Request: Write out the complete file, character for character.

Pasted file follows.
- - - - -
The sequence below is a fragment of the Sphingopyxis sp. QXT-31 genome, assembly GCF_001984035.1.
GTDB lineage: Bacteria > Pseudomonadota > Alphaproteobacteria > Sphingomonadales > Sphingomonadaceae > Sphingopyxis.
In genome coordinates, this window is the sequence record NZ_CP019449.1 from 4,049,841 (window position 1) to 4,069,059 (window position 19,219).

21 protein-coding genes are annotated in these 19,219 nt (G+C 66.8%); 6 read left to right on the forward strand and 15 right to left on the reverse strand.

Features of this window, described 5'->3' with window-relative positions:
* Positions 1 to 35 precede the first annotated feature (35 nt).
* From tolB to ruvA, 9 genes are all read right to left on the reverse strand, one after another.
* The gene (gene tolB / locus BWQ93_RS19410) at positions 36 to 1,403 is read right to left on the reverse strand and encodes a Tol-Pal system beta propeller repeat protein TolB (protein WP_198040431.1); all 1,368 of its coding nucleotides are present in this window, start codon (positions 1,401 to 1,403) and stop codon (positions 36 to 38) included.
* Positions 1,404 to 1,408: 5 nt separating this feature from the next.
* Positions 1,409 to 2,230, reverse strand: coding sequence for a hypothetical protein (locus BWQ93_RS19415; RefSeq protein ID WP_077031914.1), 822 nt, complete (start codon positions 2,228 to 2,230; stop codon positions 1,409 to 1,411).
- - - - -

The sequence below is a fragment of the Sphingopyxis sp. QXT-31 genome, assembly GCF_001984035.1.
GTDB lineage: Bacteria > Pseudomonadota > Alphaproteobacteria > Sphingomonadales > Sphingomonadaceae > Sphingopyxis.
In genome coordinates, this window is the sequence record NZ_CP019449.1 from 4,049,841 (window position 1) to 4,069,059 (window position 19,219).

21 protein-coding genes are annotated in these 19,219 nt (G+C 66.8%); 6 read left to right on the forward strand and 15 right to left on the reverse strand.

Features of this window, described 5'->3' with window-relative positions:
* Positions 1 to 35 precede the first annotated feature (35 nt).
* From tolB to ruvA, 9 genes are all read right to left on the reverse strand, one after another.
* The gene (gene tolB / locus BWQ93_RS19410) at positions 36 to 1,403 is read right to left on the reverse strand and encodes a Tol-Pal system beta propeller repeat protein TolB (protein WP_198040431.1); all 1,368 of its coding nucleotides are present in this window, start codon (positions 1,401 to 1,403) and stop codon (positions 36 to 38) included.
* Positions 1,404 to 1,408: 5 nt separating this feature from the next.
* Positions 1,409 to 2,230, reverse strand: coding sequence for a hypothetical protein (locus BWQ93_RS19415; RefSeq protein ID WP_077031914.1), 822 nt, complete (start codon positions 2,228 to 2,230; stop codon positions 1,409 to 1,411).